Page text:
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The Garratt design solves a difficult problem: how do you build a powerful steam locomotive with a big boiler that can negotiate tight curves. The answer: put the boiler between, not over, the wheels. Then put the fuel and water supplies over the articulated drive units.
In 1927, Hanomag in Germany built twelve Garratt locos for the 2-foot gauge line of the South African Railways. They were a great success: they could haul trains weighing 180 tons up 3% grades, while running at up to 40 mph on level track.
Far from South Africa, NGG 13 Number 60 now resides on the Schinznacher Baumschulbahn (SchBB) in Switzerland after a complete restoration over a ten-year period.
Initially, I displayed this wonderful LGB/Aster model statically on the Engineer's Desk. However, since it so interesting to watch and listen to when in motion, I wanted it to run. So, I built a section of trackwork on each side of the desk, connected it to the display track on the desk - a total of only fourteen feet - and powered it with an auto-reversing unit. Video
The Garratt is just as interesting and lovely when viewed from the rear. Now, thanks to the auto-reversing unit, the Garratt moves slowly from one end of the short run to the other hauling just one log car, rests a while, and then heads in the other direction.
A total of 25 of the behemoth Big Boy locomotives were built for the Union Pacific Raiload by the Alco shops between 1941 and 1944. The 4-8-8-4 Big Boy was the largest successful engine ever created. It was designed to eliminate helpers and to pull heavy tonnage over the 1.55% continuous grade up Sherman Hill in the Wasatch mountain region east of Ogden Utah. Prior to the Big Boy, it wasn't unusual to see as many as four engines struggling up Sherman Hill. The same load could be handled by one Big Boy with one engine crew, saving the Union Pacific significantly.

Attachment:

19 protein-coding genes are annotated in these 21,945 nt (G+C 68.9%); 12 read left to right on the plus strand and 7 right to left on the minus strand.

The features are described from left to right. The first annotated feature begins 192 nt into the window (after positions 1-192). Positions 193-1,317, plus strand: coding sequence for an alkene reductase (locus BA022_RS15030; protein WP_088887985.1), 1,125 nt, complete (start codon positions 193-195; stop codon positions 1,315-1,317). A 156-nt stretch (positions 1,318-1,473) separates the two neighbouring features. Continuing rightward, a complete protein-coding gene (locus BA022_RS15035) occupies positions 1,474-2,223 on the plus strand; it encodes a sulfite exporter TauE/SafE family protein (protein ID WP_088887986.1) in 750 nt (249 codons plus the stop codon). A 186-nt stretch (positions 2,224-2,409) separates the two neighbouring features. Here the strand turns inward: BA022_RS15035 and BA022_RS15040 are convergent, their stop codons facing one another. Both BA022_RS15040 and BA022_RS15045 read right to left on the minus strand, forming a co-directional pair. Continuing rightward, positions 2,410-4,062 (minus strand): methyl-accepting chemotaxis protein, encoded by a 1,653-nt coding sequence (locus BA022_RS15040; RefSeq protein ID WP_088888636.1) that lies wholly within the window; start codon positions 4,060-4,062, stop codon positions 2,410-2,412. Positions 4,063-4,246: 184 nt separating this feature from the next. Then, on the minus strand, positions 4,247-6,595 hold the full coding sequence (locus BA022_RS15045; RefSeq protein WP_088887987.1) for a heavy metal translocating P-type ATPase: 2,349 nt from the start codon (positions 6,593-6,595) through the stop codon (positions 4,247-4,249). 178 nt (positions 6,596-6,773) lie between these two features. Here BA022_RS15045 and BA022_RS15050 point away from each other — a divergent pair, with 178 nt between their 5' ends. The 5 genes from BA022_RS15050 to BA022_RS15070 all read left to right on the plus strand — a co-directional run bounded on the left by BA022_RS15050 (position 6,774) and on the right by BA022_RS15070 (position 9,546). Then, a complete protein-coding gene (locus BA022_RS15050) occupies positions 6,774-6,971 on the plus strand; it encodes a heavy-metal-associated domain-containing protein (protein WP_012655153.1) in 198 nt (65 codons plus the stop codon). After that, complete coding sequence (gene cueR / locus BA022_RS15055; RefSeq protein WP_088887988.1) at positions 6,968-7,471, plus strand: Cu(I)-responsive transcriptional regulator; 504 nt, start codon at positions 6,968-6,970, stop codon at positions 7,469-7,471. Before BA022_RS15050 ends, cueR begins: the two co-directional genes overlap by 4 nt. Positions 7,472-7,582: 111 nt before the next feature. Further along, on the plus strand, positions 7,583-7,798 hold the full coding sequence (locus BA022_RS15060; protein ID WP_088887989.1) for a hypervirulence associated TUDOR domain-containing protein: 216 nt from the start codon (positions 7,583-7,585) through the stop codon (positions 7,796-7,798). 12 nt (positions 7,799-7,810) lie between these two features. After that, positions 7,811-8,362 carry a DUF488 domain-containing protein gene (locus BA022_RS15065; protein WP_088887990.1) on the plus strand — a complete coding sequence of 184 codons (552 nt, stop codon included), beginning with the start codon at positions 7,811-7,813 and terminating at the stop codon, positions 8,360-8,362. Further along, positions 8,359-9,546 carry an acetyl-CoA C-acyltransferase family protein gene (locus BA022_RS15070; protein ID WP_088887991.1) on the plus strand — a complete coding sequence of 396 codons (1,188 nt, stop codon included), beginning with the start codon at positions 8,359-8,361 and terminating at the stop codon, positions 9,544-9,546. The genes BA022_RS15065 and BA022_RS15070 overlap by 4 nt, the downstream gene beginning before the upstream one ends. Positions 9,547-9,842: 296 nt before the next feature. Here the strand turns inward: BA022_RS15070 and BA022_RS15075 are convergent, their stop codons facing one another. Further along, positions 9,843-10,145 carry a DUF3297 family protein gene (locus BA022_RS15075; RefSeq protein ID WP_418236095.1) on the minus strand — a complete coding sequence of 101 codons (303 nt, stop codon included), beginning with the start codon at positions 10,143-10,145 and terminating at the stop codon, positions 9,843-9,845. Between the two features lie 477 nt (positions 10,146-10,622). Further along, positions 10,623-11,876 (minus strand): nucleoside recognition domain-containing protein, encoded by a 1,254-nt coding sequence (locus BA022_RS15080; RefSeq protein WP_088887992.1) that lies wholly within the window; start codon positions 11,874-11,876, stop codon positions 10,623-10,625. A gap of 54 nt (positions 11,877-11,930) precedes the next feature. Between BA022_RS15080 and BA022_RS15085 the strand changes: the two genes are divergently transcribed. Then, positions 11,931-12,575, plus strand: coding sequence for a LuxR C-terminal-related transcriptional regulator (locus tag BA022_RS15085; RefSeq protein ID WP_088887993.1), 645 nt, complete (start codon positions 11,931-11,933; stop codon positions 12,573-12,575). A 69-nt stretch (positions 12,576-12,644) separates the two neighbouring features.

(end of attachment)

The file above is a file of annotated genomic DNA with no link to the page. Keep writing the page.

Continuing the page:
The first one, #4000, was built in 1941 and was immediately put into service. The last Big Boy was retired in 1962 - a reign of 21 years. Each Big Boy logged more than a million miles in its lifetime. Of the 25 built, eight survive today in parks and museums around the country.
The Big Boy was the largest locomotive ever built, and this G-Scale model is the largest ever built. It is nearly five feet long and weighs close to 100 pounds. I knew that it would be impossible to run this model on my layout because it needs much broader curves than I have, and it's weight would have demolished my layout's support structure. So my model rests motionless, but stately, on the Engineer's Desk.
Unfortunately, Big Boy #4000 is not one of the surviving locomotives, but my model of #4000 lives on to commemorate its life and times. Although the model is stationary, I've powered its display track so that the lighting can be operated. The headlight and illuminated marker lights are on the front, there are work lights under the running boards, and the cab is lit. The firebox is lighted, and the ash pan glows. It looks like it's ready to go!
The tender, with its fourteen large wheels, looks good in the dark too.